May 8, 2007

Vol. 12, No. 34

Engines reinstalled on Atlantis, wiring done on Endeavour, Discovery checked out
Shuttle Update: Atlantis' three main engines were removed last week for flow liner contamination inspections, which are now complete. A small piece of RepliSet found in the engine No. 2 flow liner was removed. The silicon rubber RepliSet is used in making 3-D impressions that help to detect cracks in the main propulsion system fuel line flow liners. All three engines were reinstalled. Workers in Orbiter Processing Facility bay 2 are installing the orbiter engine heat shields on Endeavour and have completed the engine interface connections. Technicians are also working on modifications to the orbiter's engine cutoff sensor wiring. This work involves rerouting new wires and installing new resisters. The crew hatch carrier panel fit check was successfully completed last week. Checkout of the orbiter's three inertial measurement units is complete. These units are part of the orbiter's navigation system. Nose landing gear door rigging continues, and orbiter aft closeout work began last week. Endeavour will fly on mission STS-118 in August. In Orbiter Processing Facility bay No. 3, workers have completed verifying the forward reaction control system interface connections on Discovery. Checkout of the "station to shuttle power transfer system" is under way. Technicians are also working on modifications to the orbiter's engine cutoff sensor wiring. This work involves rerouting new wires and installing new resisters. APU lube oil servicing is complete, and functional testing of the atmospheric revitalization
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Expedition 15 flight engineers work on experiments, station maintenance
distributed throughout KSC. Please do not put your outdated telephone books in the trash -- recycle them! Through May 30, all personnel can participate in the centerwide telephone book recycling program by placing your outdated Bellsouth (only) telephone books in your office’s outgoing mailbox for pick-up by the mail carriers. If you have more outdated telephone books than your outgoing mailbox can hold, please place them in a neat stack on the floor, table or desk next to your mailbox. Diversity Event Slogan Contest — The Office of Diversity and Equal Opportunity is preparing for its fourth Annual Diversity Event, to be held in September, with a slogan contest open to NASA and contractor personnel at KSC. Entries should represent KSC's commitment to diversity, respect and inclusion for all, and a discrimination-free workplace. The staff will select the slogan which best represents these values. Please e-mail your slogan to KSCDiversity@nasa.gov by close of business May 31; include your name, mail code and phone number, and put the words SLOGAN CONTEST in the subject line. The selected slogan will be announced in June and will be used as this year's diversity event theme, reflected in all media materials advertising the event.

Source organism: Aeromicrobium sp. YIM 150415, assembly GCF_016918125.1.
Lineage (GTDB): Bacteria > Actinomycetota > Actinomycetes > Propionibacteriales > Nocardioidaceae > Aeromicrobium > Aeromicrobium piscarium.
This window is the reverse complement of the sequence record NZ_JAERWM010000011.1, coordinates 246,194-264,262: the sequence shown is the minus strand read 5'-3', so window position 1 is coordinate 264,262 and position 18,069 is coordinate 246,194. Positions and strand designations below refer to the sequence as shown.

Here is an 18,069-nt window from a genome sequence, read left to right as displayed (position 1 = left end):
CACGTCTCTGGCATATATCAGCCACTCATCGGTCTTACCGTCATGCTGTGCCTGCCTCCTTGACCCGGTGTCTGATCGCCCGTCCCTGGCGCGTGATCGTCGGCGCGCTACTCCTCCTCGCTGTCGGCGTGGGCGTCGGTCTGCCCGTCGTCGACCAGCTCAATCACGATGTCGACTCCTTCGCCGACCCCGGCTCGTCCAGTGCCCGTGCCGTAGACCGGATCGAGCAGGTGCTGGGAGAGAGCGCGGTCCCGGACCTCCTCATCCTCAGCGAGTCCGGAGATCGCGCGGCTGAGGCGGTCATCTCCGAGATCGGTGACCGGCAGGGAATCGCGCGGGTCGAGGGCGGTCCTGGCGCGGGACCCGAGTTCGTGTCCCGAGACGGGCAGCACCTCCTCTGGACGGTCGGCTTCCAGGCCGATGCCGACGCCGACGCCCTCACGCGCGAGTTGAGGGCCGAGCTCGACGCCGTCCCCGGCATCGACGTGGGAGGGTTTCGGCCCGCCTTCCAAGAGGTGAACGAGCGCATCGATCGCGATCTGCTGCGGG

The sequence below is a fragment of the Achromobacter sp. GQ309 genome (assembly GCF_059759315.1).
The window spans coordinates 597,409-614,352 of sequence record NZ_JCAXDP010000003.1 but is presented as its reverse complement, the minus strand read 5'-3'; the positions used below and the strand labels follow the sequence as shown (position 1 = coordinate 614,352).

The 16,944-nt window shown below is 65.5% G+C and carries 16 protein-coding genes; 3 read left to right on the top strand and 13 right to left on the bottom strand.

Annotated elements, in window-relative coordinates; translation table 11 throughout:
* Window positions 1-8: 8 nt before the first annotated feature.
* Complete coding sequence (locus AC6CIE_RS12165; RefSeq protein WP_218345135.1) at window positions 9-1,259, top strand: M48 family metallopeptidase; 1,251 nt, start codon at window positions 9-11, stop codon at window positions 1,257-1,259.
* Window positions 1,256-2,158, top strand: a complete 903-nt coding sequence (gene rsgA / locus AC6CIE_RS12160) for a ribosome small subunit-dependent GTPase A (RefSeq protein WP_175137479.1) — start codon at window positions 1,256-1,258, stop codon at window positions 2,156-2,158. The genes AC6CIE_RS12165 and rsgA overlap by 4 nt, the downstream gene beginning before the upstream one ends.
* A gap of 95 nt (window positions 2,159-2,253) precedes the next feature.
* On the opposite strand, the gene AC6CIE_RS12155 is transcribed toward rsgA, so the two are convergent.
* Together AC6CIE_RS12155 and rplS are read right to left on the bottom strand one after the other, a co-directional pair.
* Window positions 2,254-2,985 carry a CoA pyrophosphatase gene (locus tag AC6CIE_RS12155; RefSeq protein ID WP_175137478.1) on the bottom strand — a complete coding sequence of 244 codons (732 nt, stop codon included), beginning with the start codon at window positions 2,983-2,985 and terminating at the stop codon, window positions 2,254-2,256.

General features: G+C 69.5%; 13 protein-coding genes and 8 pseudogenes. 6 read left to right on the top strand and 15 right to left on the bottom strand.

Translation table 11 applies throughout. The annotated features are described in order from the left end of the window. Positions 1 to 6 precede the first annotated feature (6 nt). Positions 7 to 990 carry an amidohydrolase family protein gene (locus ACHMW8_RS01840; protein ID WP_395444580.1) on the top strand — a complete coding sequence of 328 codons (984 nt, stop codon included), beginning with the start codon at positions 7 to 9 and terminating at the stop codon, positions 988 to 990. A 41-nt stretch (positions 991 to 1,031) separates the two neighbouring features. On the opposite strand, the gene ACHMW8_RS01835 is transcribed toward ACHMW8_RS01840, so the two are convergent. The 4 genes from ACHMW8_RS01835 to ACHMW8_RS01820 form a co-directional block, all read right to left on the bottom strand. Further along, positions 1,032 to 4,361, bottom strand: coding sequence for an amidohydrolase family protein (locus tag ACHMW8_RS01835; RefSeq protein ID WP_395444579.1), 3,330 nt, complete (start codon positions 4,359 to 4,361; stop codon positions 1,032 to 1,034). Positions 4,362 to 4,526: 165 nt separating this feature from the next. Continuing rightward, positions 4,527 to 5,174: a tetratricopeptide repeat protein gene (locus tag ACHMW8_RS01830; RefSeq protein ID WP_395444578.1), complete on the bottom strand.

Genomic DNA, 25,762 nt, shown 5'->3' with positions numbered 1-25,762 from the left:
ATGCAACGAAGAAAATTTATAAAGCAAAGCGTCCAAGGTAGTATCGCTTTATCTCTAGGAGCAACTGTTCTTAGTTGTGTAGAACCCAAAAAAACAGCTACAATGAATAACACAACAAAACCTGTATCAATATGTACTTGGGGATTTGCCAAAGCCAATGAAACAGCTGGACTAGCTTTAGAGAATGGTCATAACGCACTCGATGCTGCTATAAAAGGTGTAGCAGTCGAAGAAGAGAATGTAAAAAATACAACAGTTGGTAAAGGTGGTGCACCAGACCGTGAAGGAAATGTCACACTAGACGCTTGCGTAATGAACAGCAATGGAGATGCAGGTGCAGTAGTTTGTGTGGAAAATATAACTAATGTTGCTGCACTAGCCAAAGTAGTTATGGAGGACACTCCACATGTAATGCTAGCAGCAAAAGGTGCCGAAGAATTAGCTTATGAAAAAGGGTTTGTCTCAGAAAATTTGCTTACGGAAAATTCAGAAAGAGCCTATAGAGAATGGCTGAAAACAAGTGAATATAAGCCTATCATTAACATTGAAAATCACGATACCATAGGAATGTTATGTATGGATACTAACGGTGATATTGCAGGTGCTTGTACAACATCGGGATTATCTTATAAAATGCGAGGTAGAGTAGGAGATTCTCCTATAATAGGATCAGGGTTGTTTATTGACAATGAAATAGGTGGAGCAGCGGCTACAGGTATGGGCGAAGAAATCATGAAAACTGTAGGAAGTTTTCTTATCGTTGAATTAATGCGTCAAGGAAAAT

Countdown is published every Tuesday & Thursday for NASA KSC employees. Deadlines are 10 a.m. Mondays & Wednesdays. E-mail news to anita.barrett@jbosc.ksc.nasa.gov. For questions or information, e-mail or call 321-867-2815. You can also find Countdown on the Web at nasa.gov/centers/kennedy/news/countdown/co untdown-toc.html.

pressure control system, part of the orbiter's life support system, is in progress. Discovery will fly on mission STS-120 in the fall.

ISS Update: Last week included work on a wide array of science experiments. Flight Engineer Suni Williams completed the fifth run of the elastic memory composite hinge experiment. The experiment studies the performance of a new hinge composite in space. Williams also did a test run of a hand-held device for rapid detection of biological and chemical substances onboard the station. This study is meant to provide an early warning system to protect the health and safety of station crew members. Williams also completed annual recertification of the microgravity science glovebox and performed a checkout of the cardiac defibrillator. Flight Engineer Oleg Kotov did maintenance work in the Zarya module and tested the circuits of a temperature sensor on one of the batteries. He also conducted the periodic collection of air readings in the station with the Russian real-time harmful contaminant gas analyzer system. Other hardware and maintenance tasks included replacing a common cabin air analyzer, monitoring the sound level in the Russian service module and in the U.S. Destiny Laboratory, and charging U.S. spacesuit batteries. Crew members wrapped up the week by replacing a heat exchanger in the Zvezda Service Module and swapped out computers used in the U.S. lab racks.
Recycle Phone Books — The new BellSouth Telephone Books are being